By Chuck Gillespie, CEO, National Wellness Institute

There is a great quote that typically gets attributed to Aristotle, but it was historian and philosopher Will Durant who simplified Aristotle’s quote to “We are what we repeatedly do. Excellence, then, is not an act, but a habit.”  This quote really breaks down the whole-person and systems approach needed to change behavior.  Let’s walk through the steps:

  • Analyze your daily activities and determine which routines are making you a better person and which ones could use a different path. Look at everything you do and add it to a checklist of positive and negative routines.  Do this for two to four weeks.
  • Determine which of your routines are things you are ready to excel in. Be authentic and self-aware of the habits you simply are not ready to change and move on to others.  We must be realistic about what we are ready to change and what we are not.
  • Once you have analyzed your routines and make determinations on what changes you want to make, then understand where and how you can make those changes.
    • Will your environment around you help or hinder this change in habit? For example, if you want to start to add a walk into your routines, do you have access to safe places to walk?  Also, would it be more sustainable to include others and walk with them so they can act as an accountability metric?
    • How can I communicate to others that I am making this change and how will they feel about it? Peer pressure can be your greatest asset or your biggest obstacle.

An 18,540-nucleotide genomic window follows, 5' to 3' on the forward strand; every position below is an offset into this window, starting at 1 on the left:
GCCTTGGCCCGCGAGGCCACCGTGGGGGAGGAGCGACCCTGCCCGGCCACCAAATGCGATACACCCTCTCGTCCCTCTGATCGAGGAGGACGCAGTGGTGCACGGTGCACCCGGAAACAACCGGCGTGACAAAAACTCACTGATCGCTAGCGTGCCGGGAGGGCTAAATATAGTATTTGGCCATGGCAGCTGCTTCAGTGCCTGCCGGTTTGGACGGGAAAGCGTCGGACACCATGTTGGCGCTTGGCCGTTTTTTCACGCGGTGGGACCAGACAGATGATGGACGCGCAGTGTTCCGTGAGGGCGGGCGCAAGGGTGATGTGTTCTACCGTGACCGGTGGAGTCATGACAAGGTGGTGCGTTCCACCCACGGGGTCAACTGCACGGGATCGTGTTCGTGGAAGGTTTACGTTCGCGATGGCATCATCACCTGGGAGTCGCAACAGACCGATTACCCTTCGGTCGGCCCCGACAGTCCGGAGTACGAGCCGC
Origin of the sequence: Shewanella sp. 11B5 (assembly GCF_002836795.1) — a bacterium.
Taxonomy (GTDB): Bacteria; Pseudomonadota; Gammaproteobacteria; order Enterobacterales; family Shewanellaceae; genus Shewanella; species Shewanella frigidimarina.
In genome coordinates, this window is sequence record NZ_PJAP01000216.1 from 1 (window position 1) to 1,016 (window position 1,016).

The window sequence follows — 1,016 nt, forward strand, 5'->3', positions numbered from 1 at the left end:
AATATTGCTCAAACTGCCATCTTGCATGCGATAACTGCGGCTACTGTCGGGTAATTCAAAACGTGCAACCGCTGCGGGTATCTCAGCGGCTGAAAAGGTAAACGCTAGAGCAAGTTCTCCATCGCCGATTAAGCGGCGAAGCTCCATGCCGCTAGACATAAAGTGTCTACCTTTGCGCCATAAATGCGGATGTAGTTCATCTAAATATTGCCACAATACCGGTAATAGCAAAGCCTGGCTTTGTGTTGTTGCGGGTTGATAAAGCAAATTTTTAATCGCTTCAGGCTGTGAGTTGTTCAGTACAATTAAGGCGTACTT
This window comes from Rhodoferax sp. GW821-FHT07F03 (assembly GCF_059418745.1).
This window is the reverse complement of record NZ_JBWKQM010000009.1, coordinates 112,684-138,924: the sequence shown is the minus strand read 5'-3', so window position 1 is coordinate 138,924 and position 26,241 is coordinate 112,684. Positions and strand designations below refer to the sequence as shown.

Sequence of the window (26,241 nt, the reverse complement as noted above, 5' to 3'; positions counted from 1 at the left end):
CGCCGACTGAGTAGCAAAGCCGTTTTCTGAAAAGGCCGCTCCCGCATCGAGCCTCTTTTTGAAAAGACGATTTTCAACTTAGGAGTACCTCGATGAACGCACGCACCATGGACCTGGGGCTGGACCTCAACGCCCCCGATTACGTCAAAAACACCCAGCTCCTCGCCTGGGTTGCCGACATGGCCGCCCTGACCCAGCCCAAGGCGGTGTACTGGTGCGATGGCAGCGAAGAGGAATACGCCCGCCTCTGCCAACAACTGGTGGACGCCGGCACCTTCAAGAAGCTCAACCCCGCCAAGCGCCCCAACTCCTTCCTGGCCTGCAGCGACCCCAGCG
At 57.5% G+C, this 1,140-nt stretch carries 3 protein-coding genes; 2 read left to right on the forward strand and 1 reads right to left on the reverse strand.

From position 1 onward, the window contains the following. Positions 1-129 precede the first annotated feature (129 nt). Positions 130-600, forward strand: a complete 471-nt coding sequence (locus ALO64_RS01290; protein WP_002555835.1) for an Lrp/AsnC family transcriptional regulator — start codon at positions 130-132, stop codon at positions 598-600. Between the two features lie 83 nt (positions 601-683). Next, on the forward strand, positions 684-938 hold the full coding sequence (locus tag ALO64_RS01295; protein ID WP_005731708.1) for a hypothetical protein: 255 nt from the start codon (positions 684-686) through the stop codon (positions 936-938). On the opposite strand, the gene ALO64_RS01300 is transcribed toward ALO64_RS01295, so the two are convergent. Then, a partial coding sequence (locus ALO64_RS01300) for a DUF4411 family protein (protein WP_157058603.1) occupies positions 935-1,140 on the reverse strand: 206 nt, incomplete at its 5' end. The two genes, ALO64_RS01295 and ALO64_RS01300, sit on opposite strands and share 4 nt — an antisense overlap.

• Analyze your changes and celebrate your successes.
  • Do everything you can to not allow the old routines to creep back in. This is especially hard if the environment around you is more conducive to your old habits.

What is being discussed above is a lot easier to explain than it is to put into practice.  Especially if you do not have a support network around you to make the shift.  But more importantly, this is where the root definition of wellness comes into the conversation.  To function optimally within your current environment requires analyzing current routines, determining what routines help or hurt our success, establishing goals to make change, understanding the roadblocks to achievement, and setting the right metrics to showcase success.

But the only way to create an environment that allows everyone, everywhere to reach a higher level of excellence is to shift the environment to be more conducive to optimal functioning.  And if we can achieve that, then our ability to help ourselves and others create better habits has a greater probability of sustainable success.